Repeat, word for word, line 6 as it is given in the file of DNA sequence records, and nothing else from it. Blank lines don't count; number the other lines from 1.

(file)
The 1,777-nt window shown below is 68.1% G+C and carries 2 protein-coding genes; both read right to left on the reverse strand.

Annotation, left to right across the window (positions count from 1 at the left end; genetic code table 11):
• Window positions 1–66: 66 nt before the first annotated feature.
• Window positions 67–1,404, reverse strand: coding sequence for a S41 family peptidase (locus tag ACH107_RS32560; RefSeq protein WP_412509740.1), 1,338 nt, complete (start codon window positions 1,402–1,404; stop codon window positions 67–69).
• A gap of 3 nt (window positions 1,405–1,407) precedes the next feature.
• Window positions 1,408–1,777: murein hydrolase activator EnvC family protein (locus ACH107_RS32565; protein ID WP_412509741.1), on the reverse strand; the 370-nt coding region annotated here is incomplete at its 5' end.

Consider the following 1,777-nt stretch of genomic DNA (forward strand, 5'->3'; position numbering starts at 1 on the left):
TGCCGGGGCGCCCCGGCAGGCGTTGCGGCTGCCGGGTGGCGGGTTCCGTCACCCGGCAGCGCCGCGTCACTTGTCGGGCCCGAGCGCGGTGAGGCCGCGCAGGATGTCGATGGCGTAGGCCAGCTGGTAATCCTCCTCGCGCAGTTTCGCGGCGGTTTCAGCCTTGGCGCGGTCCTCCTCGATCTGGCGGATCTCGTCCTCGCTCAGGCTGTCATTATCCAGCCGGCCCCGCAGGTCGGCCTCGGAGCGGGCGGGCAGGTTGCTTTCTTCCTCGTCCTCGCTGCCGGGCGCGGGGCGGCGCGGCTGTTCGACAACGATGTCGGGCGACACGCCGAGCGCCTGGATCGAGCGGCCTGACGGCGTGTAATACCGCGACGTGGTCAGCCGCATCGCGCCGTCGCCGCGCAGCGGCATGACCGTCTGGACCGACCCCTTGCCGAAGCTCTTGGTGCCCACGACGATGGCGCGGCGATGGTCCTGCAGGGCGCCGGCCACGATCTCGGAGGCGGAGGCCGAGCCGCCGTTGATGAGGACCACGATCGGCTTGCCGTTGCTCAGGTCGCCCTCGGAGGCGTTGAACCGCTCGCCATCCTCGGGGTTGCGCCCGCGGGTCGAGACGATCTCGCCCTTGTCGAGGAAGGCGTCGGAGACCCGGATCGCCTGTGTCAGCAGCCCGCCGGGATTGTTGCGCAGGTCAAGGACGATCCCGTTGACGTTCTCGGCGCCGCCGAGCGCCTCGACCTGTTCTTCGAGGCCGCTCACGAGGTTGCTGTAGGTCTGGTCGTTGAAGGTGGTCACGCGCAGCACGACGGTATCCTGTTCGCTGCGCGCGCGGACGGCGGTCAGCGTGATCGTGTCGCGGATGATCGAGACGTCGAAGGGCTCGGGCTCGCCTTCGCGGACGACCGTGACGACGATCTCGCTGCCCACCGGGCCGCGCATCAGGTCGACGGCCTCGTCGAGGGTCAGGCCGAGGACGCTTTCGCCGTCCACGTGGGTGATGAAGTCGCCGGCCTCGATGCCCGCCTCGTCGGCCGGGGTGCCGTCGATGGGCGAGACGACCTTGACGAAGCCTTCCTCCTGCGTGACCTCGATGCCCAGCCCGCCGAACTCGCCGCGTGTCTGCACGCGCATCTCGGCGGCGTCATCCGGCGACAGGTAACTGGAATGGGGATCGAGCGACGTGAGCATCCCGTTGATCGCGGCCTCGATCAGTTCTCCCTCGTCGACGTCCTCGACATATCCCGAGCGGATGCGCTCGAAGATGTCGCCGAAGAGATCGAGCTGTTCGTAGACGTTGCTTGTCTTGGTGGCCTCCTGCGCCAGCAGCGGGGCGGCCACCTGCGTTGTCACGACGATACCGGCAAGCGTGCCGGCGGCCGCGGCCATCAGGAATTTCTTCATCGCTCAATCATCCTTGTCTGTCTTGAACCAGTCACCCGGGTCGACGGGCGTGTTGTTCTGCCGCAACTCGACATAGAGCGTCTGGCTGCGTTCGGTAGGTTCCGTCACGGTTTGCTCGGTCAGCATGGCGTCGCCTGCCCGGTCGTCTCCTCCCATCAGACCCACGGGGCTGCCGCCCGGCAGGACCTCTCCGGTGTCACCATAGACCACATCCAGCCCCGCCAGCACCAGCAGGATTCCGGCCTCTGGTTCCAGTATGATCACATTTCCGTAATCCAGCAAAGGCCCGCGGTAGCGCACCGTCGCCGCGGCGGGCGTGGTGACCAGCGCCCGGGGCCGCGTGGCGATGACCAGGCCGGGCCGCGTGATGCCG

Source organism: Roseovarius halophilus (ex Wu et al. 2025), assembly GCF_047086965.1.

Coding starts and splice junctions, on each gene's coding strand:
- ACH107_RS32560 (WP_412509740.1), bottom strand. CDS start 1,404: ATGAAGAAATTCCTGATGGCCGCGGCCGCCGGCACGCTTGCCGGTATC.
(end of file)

• Window positions 1,408–1,777: murein hydrolase activator EnvC family protein (locus ACH107_RS32565; protein ID WP_412509741.1), on the reverse strand; the 370-nt coding region annotated here is incomplete at its 5' end.